The wedding of Tommen and Margaery is taking place, and Cersei is in a snit. When Jaime arrives to assure her that every precaution is being taken to prevent poisoning another king, she wants him to make sure that Tommen is safe from his wife's family as well: "I will not have Tommen alone with Margaery, not for so much as half a heartbeat," she tells him. She had not even wanted them to share a bed, but the Tyrells had insisted on it. It was bad luck for a man and wife not to share a bed on their wedding night. So Cersei has been forced to allow it "for that one night" and no more. And she wants someone watching the couple at all times.
Jaime points out that there's no chance the union will be consummated in any case, but Cersei cannot be overruled. He asks her if she also plans to go through with burning down the Tower of the Hand, and she says yes: "It was the only part of the day's festivities that Cersei thought she might enjoy." She is still persuaded that Tyrion or Varys or the missing jailer, or all three, are hiding in it somewhere. The pyromancers have been concocting wildfire to take care of destroying the tower, and Cersei almost hopes it spreads to the rest of the castle: After the war, she plans to build a new palace on the other side of the river, "long leagues from the stinks and noise of King's Landing."
The wedding is to be a smaller affair than the one of Joffrey and Margaery, and the bride is wearing the same dress she wore to that one. Cersei had planned for Tommen to give Margaery the cloak that Joffrey had used at his wedding, the one Tywin had used when he married Cersei's mother, but the Queen of Thorns had pointed out that Tommen was a Baratheon, not a Lannister: "In my day a bride donned her husband's colors, not his lady mother's." So Cersei is forced to have Tommen use the one Robert had given her on their wedding day. She knows that Lady Olenna is aware of the truth about Tommen's parentage.
After the wedding, she speaks to Kevan Lannister, who is taking his son Lancel to Darry castle to marry one of the Freys. They talk about the rumor that Sandor Clegane has joined with Beric Dondarrion's outlaws: "Saltpans had been savagely raided by a band of outlaws, and some of the survivors claimed a roaring brute in a hound's head helm was amongst the raiders. Supposedly he'd killed a dozen men and raped a girl of twelve."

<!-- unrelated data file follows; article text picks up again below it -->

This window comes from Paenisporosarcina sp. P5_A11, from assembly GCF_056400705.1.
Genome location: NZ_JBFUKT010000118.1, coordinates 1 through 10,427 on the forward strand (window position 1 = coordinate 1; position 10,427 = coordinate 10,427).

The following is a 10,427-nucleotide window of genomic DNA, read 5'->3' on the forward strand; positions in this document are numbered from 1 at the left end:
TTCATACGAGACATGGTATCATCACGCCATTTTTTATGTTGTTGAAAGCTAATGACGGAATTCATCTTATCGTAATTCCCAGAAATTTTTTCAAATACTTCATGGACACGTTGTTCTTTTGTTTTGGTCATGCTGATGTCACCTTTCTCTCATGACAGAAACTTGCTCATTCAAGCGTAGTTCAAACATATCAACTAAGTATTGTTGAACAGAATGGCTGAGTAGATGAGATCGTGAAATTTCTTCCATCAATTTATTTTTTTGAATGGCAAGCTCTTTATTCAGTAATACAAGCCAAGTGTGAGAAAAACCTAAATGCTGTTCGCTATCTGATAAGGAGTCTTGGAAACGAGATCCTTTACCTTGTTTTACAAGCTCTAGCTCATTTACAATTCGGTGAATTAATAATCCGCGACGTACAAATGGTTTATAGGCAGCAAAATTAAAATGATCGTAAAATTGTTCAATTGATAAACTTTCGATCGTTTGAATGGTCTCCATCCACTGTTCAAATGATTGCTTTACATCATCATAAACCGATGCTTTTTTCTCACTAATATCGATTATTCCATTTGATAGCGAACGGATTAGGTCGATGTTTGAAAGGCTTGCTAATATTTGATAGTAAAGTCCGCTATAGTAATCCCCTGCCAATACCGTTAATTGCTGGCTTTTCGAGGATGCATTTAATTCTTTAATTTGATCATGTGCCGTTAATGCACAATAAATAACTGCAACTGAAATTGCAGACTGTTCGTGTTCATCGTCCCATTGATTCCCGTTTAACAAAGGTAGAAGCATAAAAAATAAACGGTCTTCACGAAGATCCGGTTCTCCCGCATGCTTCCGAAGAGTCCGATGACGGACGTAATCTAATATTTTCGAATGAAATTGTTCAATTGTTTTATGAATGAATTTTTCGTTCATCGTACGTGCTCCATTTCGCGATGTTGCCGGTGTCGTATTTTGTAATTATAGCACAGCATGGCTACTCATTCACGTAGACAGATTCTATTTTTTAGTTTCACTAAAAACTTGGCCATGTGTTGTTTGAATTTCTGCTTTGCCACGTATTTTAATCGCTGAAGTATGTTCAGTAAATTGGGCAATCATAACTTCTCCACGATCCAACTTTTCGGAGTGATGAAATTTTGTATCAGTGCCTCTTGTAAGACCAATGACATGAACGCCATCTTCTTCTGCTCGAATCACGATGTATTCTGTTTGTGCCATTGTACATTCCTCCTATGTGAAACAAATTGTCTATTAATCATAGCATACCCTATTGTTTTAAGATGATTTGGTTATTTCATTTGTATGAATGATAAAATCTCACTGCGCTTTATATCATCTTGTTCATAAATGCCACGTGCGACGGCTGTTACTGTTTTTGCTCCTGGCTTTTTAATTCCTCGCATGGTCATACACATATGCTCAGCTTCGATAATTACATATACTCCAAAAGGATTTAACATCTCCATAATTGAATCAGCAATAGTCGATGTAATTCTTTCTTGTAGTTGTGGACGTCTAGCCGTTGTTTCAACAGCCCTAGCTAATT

As Jaime escorts her to the wedding feast, she blames him for the fact that the wedding took place so quickly, and proclaims her belief that Margaery is not a virgin. "Renly had a cock, didn't he? He was Robert's brother, he surely had a cock." She complains again about the Queen of Thorns, whom she calls a "disgusting old crone." Jaime tells her that Lady Olenna is leaving tomorrow, but "Cersei did not trust any Tyrell promise." He assures her that half of the Tyrells are going to Storm's End and the other half to the Reach.
There are only seven courses to the feast, and only one singer. "'What a disappointment,' Lady Olenna complained loudly. 'I was hoping for "The Rains of Castamere."'" The Queen of Thorns reminds Cersei of Maggy the Frog, who had once told her fortune: "Queen you shall be, the old woman had promised, ... until there comes another, younger and more beautiful, to cast you down and take all that you hold dear." Cersei looks at Margaery and thinks, "Only a fool would ever claim she was more beautiful than I. The world was full of fools, however." The death of Joffrey looms over the feast, and once, when Tommen coughs, Cersei leaps up to see about him, only to be assured by Margaery that he'd swallowed some wine the wrong way.
Cersei leaves the feast for a moment, fearing that her tears will show. Thinking she is alone, she lets out a sob, but then she is approached by Lord Orton Merryweather's wife, Taena, a Myrish woman. She tells Cersei that one of the queen's maids is a spy for Margaery. Lady Merryweather is one of Margaery's companions, and Cersei asks why she would reveal this secret. She says that her only loyalty is to her husband and son, and she wants what's best for them. Cersei remembers that Lady Merryweather testified against Tyrion at the trial, and recognizes that she is trying to get in her good graces, so she promises to look into this charge and reward her if it's true, thinking, "And if you've lied to me, I'll have your tongue, and your lord husband's lands and gold as well."
When she returns to the hall, Jaime assures her that he was frightened by Tommen's cough as well, but that all is well. Cersei looks around the room and decides that there is no one there whom she can really trust. "I will need to sweep them all away and surround the king with mine own people." Dancing begins, but she refuses offers from Jaime -- because of his stump -- and with Mace Tyrell and Lancel. She observes "the handsome young Bastard of Driftmark, Aurane Waters," with some interest, however. She sees Tommen talking with Ser Garlan Tyrell and wonders what they have to talk about, and she begins to brood on her suspicions, such as the gold coin from Highgarden that was found under the missing jailer's chamberpot and the allegation that Margaery was spying on her.